Speaking of stress…

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These are tough decisions.

Figure out which courses specifically add to their stress

Students who have had poor experiences with a class tend to develop long-term aversions toward the subject in general. It’s no wonder why a student who struggled with Geometry might decide their brains can’t process math well, and coast by on the lowest-level math courses the rest of high school.

Pinpoint what subjects bring up the mental barriers first. Address them, and then weigh the cost-benefit analysis of whether the student can surpass the challenge. There are plenty of digital resources to provide online tutoring whenever they need it.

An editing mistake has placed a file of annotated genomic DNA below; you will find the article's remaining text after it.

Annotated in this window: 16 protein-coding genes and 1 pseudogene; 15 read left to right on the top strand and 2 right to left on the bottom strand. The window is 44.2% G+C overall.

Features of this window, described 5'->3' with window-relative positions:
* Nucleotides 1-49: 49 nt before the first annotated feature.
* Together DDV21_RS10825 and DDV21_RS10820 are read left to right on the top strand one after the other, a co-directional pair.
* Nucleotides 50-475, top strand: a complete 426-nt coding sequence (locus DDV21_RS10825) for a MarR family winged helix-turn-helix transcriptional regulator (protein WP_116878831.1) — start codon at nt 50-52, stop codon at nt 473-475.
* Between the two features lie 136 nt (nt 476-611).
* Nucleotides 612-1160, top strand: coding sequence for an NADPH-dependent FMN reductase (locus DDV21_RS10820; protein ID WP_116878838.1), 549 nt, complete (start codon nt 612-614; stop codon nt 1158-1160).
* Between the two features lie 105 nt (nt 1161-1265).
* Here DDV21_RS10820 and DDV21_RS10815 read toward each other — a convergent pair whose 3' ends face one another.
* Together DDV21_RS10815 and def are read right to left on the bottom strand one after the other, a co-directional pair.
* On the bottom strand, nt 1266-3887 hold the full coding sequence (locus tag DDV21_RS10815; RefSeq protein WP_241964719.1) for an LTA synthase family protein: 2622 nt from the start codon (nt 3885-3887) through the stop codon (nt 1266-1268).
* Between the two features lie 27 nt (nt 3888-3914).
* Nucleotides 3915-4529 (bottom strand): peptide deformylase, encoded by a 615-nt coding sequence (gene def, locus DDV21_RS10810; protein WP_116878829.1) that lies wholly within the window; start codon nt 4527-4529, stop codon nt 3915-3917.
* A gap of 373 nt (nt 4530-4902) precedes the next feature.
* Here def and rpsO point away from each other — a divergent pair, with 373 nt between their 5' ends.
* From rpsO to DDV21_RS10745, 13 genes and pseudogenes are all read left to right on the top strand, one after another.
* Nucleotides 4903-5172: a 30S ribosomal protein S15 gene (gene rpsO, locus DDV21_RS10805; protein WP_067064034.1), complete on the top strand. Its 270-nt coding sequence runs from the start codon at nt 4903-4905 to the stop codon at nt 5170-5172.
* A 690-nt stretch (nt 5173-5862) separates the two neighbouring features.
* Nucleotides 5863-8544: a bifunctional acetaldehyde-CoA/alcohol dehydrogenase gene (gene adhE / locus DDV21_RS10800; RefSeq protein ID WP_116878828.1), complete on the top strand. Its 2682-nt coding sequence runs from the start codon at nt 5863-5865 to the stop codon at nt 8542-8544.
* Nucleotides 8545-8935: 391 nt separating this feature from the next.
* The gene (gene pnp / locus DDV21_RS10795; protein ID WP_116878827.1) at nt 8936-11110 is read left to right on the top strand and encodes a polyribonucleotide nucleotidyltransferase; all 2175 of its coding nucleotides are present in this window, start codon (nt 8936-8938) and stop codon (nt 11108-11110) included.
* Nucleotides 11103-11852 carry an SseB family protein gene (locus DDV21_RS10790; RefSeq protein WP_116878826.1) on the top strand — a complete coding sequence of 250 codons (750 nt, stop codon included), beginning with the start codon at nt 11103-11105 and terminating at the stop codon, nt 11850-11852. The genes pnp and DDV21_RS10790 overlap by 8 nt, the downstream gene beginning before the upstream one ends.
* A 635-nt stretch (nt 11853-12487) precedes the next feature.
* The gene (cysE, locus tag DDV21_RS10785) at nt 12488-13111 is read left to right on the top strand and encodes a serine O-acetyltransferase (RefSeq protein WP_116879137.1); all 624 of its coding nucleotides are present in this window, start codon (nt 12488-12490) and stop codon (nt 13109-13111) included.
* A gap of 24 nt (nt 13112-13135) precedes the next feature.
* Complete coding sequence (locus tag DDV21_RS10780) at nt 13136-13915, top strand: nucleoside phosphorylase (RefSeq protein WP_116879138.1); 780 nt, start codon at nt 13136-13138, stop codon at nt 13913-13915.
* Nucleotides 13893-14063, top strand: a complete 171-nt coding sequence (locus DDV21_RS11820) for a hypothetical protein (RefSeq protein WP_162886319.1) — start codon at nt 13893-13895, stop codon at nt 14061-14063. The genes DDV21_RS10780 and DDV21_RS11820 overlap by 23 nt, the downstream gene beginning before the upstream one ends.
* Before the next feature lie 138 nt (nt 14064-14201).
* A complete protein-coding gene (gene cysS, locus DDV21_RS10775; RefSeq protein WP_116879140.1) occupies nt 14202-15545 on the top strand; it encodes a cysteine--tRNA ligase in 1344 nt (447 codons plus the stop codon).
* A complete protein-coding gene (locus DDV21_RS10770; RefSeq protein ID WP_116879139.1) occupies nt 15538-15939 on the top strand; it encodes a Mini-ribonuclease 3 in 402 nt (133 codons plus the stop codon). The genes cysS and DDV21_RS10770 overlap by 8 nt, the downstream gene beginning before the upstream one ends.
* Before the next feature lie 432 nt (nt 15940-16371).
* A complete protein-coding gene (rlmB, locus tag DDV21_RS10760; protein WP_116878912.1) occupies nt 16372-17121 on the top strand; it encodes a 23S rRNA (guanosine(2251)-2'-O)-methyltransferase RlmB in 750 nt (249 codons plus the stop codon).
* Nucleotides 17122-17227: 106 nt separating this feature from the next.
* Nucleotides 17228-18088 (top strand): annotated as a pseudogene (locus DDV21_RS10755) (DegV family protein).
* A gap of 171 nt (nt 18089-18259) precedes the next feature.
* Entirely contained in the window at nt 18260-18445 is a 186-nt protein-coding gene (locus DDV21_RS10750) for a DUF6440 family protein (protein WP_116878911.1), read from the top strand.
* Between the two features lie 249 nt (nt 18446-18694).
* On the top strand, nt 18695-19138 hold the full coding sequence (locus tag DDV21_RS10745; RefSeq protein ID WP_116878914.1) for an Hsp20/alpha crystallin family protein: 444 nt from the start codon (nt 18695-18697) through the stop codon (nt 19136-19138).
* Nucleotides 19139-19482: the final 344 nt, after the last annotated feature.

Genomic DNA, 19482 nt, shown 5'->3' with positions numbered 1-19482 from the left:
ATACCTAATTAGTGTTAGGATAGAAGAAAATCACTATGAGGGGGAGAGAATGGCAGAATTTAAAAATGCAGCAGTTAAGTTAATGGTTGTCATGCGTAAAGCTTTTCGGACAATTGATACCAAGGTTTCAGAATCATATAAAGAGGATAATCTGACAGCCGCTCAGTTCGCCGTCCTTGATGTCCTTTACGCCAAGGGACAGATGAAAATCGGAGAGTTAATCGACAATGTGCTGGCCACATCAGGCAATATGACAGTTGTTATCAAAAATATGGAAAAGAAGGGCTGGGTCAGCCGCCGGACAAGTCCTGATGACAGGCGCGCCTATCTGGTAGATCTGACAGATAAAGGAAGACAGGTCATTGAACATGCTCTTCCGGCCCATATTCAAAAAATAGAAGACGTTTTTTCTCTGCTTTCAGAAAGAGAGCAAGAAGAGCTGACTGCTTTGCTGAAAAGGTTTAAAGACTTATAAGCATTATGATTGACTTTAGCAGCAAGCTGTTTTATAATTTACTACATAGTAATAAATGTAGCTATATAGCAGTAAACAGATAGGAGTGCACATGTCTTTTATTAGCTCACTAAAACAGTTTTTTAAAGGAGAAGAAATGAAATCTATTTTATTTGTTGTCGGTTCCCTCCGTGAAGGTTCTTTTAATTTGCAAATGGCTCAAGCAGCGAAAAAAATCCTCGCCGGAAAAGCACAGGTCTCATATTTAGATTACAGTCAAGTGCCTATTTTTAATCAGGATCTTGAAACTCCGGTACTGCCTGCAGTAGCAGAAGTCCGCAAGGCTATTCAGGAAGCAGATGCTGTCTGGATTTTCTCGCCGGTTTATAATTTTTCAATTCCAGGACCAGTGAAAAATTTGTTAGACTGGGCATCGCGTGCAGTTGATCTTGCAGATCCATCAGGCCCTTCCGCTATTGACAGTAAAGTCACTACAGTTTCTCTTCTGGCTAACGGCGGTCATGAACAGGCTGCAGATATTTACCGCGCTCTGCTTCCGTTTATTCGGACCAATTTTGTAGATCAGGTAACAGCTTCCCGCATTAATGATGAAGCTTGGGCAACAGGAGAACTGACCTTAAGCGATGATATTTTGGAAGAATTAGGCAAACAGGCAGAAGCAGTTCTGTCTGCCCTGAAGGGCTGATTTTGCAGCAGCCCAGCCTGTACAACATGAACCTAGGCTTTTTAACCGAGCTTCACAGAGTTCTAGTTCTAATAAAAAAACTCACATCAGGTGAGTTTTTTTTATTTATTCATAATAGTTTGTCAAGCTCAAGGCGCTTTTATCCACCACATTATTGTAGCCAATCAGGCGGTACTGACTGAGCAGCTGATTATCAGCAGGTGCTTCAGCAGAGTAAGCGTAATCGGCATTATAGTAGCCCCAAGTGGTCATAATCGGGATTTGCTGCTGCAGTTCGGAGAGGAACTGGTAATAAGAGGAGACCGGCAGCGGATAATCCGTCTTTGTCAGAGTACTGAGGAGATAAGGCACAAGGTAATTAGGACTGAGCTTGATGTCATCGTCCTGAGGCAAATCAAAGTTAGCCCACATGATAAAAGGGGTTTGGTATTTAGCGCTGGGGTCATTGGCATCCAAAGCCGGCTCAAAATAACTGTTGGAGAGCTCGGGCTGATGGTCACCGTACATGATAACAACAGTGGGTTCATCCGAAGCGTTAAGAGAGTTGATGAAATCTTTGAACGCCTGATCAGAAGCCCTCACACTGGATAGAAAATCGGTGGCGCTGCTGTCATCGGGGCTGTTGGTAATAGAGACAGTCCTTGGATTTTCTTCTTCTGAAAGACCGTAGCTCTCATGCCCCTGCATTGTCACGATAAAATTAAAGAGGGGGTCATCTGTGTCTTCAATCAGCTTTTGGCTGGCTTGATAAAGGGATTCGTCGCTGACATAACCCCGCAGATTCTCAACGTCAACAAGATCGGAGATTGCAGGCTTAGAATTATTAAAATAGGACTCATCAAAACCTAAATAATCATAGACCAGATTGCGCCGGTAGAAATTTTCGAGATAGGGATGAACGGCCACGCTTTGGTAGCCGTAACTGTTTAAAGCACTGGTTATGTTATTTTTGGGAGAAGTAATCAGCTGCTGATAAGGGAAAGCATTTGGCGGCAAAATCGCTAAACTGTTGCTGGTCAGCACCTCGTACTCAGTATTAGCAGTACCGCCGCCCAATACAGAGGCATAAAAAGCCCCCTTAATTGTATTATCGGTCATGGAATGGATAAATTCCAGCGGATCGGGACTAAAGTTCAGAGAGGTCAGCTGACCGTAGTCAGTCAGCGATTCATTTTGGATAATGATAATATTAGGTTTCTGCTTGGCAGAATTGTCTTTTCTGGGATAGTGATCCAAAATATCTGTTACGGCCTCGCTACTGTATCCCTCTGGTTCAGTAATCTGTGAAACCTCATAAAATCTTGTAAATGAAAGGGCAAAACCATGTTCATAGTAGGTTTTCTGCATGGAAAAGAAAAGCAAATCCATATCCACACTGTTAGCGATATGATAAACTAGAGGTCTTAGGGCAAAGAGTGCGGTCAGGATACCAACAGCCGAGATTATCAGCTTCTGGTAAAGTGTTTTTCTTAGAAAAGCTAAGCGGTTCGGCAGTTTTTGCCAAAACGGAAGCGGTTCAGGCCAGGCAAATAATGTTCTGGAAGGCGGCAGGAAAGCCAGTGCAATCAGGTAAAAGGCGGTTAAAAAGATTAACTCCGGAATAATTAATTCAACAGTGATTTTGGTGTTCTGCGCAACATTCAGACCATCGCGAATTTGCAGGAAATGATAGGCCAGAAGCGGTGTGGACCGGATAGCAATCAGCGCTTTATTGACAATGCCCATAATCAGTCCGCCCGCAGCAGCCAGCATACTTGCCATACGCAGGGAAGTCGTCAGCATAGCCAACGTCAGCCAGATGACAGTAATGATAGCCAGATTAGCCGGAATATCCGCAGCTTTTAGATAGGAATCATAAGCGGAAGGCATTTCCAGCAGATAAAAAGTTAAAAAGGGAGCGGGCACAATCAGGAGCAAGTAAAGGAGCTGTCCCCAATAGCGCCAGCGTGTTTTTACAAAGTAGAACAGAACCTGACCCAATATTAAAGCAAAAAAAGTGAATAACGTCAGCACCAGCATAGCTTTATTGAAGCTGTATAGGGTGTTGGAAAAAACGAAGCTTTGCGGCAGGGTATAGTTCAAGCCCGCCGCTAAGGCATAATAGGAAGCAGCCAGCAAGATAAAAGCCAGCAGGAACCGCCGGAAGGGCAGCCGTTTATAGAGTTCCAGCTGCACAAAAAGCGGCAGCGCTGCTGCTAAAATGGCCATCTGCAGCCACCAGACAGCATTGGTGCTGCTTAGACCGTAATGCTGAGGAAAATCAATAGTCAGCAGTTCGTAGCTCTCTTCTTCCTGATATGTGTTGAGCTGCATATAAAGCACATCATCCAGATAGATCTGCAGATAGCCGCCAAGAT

Establish positive expectations

Remember that students can be their own harshest critics. It’s up to us to let them know they have support and confidence behind them.

However, it’s equally important that students know that they have complete control over their future. Encourage them to ask themselves questions about what they want. Perhaps the most important question when deciding courses is not just, what do you want to show college admissions?

In fact, the more important question is, how would YOU judge yourself looking at this course load? In the end, students need to step back and look objectively at how their classes look on paper. Does it show that they pursued their interest? If it shows they took a less rigorous schedule, can they show that they made it up elsewhere?

 

If it looks like they took the foot off the pedal, let them know that college admissions won’t be able to see their greatness unless they let it show on paper.

Good luck navigating the testy waters of class registration — it’s just one leg of the journey towards graduation and beyond!